Celebrate Chinese New Year with a nasty dragon! (Southern Theater photo)
By Mary Tan
AAP Staff Writer
MINNEAPOLIS — It’s the year of the dragon, so what better way to showcase Chinese culture by taking your family to Tiger Lion Arts’ premier performance of The Dragons are Singing Tonight.
The performance is based on a series of poems about dragons written by United States Children’s Poet Laureate Jack Prelutsky. Composer Laurie MacGregor turned the poems into 16 songs, which feature a unique storyline about an ordinary boy, a magical girl and a very nasty dragon.
MacGregor discovered Prelutsky’s book, The Dragons are Singing Tonight back in 2000 when she happened to be at a Washington, D.C. bookstore. “The poems are about so many kinds of dragons and their human characteristics. It is also about their relationship with people.”
At the time, MacGregor was teaching music at an elementary school in Hanover, NH. She decided to set the book to music and write a song cycle that could be performed by an entire school, with songs for soloists, small groups and singers of all ages. Her childhood friend, a Minneapolis art director, saw MacGregor’s New Hampshire performance and connected MacGregor with Tiger Lion Arts.
Soon that group’s Executive Artistic Director, Markell Kiefer, wanted to turn the songs into a theater production to tie the tunes together to create a story. She immediately knew she wanted to include puppets and circus arts, which is why she invited Puppet Farm Arts and Circus Juventas to join the performance team. On top of all that, the Minnesota Boychoir joined the production as well.
The main parts of the show will be performed by Isabella Dawis and Maxwell Thao. Dawis plays the character of the girl, who is the narrator of the tale.
“The narrative carries a message about learning to embrace every part of yourself and it’s really just magical,” the actor said recently.
Dawis is a junior at the University of Minnesota who is majoring in piano performance. The 19 year old was also named as the Star Tribune’s Outstanding Youth Performer in 2004 and 2005.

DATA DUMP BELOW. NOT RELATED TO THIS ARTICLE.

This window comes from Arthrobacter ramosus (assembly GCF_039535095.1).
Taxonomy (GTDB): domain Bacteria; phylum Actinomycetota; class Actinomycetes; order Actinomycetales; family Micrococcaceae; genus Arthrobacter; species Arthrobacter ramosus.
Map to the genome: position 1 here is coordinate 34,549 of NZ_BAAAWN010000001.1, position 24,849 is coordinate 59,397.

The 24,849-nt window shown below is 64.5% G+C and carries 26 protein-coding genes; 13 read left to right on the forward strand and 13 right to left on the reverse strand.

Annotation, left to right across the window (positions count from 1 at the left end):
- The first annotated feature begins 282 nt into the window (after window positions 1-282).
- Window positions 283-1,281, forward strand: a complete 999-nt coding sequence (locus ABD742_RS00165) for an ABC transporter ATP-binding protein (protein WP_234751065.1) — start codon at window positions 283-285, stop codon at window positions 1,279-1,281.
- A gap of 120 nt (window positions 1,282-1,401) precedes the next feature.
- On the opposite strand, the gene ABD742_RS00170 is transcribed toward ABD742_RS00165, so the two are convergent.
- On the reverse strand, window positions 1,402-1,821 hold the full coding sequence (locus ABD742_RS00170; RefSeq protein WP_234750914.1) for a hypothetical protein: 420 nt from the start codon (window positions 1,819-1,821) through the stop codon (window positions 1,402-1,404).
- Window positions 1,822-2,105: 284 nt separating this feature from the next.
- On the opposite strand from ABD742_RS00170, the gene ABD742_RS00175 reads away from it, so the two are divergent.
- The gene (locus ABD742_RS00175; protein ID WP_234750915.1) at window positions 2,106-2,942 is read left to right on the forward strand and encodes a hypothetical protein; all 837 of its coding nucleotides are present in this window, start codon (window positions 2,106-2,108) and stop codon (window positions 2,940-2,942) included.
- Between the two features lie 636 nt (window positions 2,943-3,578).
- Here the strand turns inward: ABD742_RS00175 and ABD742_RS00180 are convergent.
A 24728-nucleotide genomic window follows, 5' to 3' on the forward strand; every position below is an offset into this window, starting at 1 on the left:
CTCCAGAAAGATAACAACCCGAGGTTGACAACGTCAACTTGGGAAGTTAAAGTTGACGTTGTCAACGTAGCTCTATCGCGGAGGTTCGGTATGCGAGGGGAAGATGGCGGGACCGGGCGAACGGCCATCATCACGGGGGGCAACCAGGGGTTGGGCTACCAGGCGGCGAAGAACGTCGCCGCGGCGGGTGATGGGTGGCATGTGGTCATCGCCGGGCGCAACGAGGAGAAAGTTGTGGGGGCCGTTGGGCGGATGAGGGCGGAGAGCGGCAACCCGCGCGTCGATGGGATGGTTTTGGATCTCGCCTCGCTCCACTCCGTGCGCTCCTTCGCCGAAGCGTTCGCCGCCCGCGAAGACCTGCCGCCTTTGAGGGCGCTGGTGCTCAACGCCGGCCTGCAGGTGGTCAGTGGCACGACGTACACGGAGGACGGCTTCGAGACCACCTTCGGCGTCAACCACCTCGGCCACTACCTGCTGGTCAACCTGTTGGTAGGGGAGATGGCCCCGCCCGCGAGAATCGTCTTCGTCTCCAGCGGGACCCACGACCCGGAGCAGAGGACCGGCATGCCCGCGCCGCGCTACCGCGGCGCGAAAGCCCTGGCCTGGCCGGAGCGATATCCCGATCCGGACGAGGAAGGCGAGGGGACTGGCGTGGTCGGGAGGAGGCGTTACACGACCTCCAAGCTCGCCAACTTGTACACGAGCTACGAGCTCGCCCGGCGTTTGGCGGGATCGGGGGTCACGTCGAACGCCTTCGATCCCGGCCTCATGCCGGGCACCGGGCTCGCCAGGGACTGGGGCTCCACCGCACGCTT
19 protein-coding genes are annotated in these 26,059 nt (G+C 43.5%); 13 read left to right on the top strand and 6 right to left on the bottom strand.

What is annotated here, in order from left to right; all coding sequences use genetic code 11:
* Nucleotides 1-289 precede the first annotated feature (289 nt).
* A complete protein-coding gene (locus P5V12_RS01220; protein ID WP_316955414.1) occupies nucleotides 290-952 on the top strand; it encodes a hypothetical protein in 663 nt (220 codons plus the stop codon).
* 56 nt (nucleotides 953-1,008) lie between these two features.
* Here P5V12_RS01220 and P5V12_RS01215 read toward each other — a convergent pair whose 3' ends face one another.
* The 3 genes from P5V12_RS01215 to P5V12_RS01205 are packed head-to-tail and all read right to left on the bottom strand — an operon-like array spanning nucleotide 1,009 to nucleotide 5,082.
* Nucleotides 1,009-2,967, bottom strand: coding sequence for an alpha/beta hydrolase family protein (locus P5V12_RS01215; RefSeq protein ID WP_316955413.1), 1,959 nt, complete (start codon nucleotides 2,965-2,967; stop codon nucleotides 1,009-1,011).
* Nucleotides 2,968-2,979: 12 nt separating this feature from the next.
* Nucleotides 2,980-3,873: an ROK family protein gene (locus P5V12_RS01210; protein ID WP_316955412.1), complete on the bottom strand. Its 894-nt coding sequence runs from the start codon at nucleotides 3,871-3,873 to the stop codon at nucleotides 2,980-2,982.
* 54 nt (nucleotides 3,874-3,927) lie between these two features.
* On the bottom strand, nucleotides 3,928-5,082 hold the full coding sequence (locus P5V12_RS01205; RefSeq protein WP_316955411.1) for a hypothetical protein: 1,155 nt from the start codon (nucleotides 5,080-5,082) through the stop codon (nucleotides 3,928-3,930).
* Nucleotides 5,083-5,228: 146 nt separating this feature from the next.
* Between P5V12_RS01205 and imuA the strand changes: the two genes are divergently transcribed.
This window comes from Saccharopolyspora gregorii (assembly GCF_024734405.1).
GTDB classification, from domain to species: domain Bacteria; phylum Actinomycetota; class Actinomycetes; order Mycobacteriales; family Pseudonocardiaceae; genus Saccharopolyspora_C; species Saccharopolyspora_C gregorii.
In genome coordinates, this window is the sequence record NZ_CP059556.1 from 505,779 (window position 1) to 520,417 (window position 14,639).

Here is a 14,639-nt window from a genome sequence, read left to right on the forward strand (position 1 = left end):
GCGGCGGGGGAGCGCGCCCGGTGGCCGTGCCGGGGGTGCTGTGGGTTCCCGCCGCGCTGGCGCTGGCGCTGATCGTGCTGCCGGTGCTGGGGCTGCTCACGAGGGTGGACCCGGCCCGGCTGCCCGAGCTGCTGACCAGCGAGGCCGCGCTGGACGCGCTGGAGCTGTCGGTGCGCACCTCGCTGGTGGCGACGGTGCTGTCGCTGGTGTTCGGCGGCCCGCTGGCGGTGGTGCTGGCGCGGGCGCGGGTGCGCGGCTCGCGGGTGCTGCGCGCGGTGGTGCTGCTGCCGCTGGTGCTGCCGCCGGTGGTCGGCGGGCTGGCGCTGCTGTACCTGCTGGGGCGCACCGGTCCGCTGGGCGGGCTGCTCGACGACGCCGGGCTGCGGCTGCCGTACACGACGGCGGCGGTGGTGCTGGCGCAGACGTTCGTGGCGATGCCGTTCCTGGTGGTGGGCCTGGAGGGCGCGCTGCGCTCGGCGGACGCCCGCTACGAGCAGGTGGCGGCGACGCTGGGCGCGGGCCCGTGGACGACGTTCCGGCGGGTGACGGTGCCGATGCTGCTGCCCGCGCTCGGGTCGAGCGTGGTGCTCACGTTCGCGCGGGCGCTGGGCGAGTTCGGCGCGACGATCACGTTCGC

Thao will play the role of the boy and s a recent graduate of Mankato State University where he just received his Bachelor of Fine Arts degree in musical theater. Thao says he can’t wait to perform in front of young audiences.
“I love performing for children,” says Thao. “To see their eyes light up is what I live for.”
Since the initial performance started at a school, MacGregor also wanted to make sure the production got exposure at area schools as well. Tiger Lion Arts organizers approached several area schools about a Dragons Performance involving their students. Music teachers at Northport Elementary in the Robbinsdale School District and the Richard R. Green Central Park School in Minneapolis jumped at the opportunity.
MacGregor has been working with both schools since this past fall, where the children are already learning the songs and making dragon puppets. The school performances will take place this spring.
The artists hope the upcoming performances have audiences filled with Asian Americans from all over the metropolitan area. Production manager Julie Steiner says the story has deep meaning in the Chinese culture. “The Chinese associate the dragon with power and wisdom. Because of the respect and reverence of the dragon symbol, the year of the dragon is special.”
Performances in celebration of Chinese New Year will take place Jan. 26 through Feb. 12 at the Southern Theater on Washington Avenue in Minneapolis. Performance times vary and ticket prices run anywhere from $20 to $30.
For more information go to www.TigerLion.org or call 612-343-3390.